It had been one of “those” Sundays: the sermon misfired, the choir was off-key, the chair of deacons mentioned a member who complained she didn’t get a visit when she was in the hospital, someone slipped a critical anonymous note under the office door, and the roof over the sanctuary sprang a leak. At the weary end of that day, the pastor slumped in her chair and said to her husband: “You know, I’m just going through the motions. My heart isn’t in it anymore.”
Nearly all of us have, at one time or another, lost heart or have come close to losing it. In 2 Corinthians 4, Paul offered an extended and image-rich description of how he viewed his ministry. Twice, early and late in his reflections (4:1, 16), like bookends that prop up everything else he had to say, he claimed: “We do not lose heart.” Clearly, the losing heart was on his mind. Maybe he could feel his resilience waning, his energy ebbing, and his trust weakening. Later in the letter, he wrote: “Besides other things”—and the other things included vexing problems and serious hardships—I am under daily pressure because of my anxiety for all the churches” (11:28).
We can identify with Paul. Many of us have dealt with too much for too long: fears about illness and death, feelings of loss and grief, lament over pervasive racism and systemic injustice, anger over the politicization of public health and the rise of Christian nationalism, and myriad other troubles, some deeply personal, that are wearying and worrying. Like Paul, we also have anxiety about the churches we love and serve: questions about their survival; the need to recalibrate mission and ministry, the pressure to “return to normal,” when normal isn’t available and returning isn’t possible, and the realization that we don’t have answers, partly because we aren’t yet clear about the real questions. Sometimes, leaders carry these anxieties with a sense of isolation and loneliness. After all, what would it mean to admit how uncertain we feel, how much help we need, and how tired we are?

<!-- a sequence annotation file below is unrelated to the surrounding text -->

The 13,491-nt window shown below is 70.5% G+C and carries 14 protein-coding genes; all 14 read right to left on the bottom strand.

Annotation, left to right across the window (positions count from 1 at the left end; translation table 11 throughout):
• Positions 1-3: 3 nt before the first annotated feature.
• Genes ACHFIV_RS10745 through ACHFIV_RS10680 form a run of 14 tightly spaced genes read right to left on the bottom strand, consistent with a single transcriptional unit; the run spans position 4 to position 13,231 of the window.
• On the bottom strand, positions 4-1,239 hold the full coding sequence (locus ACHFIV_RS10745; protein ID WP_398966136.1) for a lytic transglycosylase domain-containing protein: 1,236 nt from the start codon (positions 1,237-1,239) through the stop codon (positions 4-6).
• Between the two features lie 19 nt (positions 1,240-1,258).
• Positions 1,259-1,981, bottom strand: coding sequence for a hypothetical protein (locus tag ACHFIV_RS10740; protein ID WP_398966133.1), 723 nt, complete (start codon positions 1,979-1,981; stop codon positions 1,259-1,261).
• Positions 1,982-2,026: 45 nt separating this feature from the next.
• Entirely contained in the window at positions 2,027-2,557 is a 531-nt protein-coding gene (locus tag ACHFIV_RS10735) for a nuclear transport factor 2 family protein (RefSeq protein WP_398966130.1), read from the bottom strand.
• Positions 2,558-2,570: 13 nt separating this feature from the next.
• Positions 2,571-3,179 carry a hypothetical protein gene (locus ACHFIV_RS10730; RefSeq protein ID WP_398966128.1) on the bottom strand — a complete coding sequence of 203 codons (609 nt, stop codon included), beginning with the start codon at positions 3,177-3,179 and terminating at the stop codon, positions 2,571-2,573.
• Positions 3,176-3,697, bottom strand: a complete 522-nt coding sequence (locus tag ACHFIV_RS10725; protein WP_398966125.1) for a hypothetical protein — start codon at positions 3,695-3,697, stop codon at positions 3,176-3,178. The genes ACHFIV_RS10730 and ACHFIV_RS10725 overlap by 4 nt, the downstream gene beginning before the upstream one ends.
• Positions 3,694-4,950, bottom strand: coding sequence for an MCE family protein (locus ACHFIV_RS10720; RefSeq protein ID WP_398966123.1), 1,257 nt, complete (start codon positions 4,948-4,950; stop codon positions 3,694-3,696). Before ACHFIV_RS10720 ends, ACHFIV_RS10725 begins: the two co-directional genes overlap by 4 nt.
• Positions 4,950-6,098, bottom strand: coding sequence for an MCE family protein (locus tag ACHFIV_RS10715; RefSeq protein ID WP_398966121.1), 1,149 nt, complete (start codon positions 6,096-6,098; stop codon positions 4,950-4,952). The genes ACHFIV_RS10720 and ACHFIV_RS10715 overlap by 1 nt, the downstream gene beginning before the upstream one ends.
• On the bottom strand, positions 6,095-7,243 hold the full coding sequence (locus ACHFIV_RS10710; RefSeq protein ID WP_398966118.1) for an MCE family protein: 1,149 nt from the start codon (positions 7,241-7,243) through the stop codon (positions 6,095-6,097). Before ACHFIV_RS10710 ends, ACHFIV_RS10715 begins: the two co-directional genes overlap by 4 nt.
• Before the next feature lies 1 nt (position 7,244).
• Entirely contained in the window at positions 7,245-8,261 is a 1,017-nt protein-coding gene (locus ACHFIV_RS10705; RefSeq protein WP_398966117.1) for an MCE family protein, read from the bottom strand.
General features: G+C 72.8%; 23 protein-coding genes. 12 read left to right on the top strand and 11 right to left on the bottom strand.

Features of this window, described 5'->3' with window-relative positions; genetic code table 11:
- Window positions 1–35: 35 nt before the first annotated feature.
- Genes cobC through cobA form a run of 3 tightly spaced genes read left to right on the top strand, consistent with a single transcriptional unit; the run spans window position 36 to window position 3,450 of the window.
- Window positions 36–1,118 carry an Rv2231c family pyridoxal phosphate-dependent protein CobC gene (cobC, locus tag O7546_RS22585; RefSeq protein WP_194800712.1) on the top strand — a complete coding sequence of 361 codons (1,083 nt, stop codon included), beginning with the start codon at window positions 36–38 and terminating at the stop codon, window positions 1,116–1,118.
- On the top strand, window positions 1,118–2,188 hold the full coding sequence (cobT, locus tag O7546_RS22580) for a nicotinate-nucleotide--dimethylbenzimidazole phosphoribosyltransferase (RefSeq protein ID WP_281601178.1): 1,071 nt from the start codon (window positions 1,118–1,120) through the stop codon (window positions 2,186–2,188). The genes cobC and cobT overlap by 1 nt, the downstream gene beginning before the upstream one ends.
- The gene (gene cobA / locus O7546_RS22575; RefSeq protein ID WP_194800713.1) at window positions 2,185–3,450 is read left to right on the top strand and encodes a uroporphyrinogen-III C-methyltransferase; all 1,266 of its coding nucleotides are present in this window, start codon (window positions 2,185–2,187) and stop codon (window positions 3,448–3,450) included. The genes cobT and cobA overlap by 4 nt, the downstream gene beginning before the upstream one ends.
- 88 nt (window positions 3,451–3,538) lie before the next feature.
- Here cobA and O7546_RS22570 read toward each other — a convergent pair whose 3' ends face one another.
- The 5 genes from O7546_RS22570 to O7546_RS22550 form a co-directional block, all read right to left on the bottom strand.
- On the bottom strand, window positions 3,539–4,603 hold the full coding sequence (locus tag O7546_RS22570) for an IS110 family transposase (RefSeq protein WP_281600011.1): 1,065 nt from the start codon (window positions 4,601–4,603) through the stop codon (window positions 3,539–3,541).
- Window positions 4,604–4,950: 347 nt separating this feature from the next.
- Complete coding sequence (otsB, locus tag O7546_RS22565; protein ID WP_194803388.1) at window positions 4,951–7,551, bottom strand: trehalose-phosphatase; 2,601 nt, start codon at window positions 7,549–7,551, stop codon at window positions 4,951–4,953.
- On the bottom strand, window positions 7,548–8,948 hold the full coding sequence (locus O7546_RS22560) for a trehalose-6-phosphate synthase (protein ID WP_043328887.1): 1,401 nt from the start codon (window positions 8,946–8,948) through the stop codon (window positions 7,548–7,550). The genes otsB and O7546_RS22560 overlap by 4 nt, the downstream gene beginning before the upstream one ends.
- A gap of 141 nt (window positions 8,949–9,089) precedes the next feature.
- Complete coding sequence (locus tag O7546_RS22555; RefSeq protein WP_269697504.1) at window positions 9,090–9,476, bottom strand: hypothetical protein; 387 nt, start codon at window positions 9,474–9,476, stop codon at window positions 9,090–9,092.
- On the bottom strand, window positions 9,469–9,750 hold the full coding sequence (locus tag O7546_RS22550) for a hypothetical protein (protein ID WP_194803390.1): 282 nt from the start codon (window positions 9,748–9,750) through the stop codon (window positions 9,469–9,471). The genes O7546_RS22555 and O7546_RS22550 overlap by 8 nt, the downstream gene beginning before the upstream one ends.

Like Paul, we’re close to losing heart. What kept him from doing so? What prevented his caving in to discouragement? It was, in large part, his faithful realism about Jesus, the church, and its leaders. Among us and within us, on the one hand, there is this bright reality: “For it is the God who said, ‘Let light shine out of darkness,’ who has shone in our hearts to give the light of the knowledge of the glory of God in the face of Jesus Christ” (4:6). On the other hand, “we have this treasure in clay jars” (4:7).
Both statements are true. It’s true that, in whatever darkness we find ourselves, however chaotic it may be, God is at work bringing light and birthing new life; and God is becoming radiantly and wondrously known to us in the face of Jesus, in his character, life, teachings, deeds, death, and resurrection. It’s also true that all of us who comprise the church, including those who exercise leadership within it, are clay jars, earthen vessels, and breakable containers.